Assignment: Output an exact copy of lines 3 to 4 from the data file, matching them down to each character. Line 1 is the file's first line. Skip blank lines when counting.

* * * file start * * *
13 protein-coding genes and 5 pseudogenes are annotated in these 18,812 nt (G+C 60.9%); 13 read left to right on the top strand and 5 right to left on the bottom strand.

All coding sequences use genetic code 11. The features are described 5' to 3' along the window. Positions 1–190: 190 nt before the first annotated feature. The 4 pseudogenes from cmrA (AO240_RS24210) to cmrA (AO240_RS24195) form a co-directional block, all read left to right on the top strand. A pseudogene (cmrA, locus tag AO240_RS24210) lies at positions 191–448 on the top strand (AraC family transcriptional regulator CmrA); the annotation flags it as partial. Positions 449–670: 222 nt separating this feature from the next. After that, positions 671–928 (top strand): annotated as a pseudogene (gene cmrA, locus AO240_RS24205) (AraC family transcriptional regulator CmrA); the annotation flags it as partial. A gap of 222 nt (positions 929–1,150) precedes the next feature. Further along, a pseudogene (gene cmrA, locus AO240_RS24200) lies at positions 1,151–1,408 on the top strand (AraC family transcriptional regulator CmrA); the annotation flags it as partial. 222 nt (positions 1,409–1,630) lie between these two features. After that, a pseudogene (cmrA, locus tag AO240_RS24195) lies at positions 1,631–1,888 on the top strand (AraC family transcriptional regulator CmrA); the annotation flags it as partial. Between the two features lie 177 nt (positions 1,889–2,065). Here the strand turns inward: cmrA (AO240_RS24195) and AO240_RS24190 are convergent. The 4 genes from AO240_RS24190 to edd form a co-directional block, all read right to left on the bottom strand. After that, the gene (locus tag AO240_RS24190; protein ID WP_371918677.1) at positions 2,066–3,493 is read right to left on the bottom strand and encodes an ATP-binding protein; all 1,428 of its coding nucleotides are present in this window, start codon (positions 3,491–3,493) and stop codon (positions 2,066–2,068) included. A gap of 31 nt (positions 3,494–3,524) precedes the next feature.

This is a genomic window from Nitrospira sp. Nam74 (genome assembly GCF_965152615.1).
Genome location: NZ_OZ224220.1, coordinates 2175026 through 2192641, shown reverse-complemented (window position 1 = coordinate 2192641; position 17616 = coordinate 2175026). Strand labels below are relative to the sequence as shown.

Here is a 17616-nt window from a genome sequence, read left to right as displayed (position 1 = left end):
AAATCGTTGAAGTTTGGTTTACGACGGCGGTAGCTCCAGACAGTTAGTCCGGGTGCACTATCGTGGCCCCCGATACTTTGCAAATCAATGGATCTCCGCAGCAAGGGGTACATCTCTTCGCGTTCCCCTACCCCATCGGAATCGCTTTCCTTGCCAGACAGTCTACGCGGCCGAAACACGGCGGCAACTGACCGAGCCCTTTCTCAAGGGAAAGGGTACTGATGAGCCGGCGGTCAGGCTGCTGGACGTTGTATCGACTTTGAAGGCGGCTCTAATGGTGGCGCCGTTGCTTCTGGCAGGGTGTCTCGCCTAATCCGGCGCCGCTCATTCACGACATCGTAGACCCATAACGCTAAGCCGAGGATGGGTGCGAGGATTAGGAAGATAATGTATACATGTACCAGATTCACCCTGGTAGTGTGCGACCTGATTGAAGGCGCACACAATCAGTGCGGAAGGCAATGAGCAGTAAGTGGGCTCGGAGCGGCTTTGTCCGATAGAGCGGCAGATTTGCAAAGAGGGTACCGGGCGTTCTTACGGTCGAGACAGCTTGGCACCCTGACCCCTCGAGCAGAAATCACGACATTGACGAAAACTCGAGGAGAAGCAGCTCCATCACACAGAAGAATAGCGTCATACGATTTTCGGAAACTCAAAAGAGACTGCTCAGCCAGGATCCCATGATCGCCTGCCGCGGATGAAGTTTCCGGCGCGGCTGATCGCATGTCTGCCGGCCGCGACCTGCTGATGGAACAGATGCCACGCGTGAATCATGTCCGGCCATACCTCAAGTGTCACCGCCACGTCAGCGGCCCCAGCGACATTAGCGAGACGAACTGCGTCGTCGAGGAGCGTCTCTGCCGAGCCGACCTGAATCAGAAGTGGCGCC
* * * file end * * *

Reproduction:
This is a genomic window from Nitrospira sp. Nam74 (genome assembly GCF_965152615.1).
Genome location: NZ_OZ224220.1, coordinates 2175026 through 2192641, shown reverse-complemented (window position 1 = coordinate 2192641; position 17616 = coordinate 2175026). Strand labels below are relative to the sequence as shown.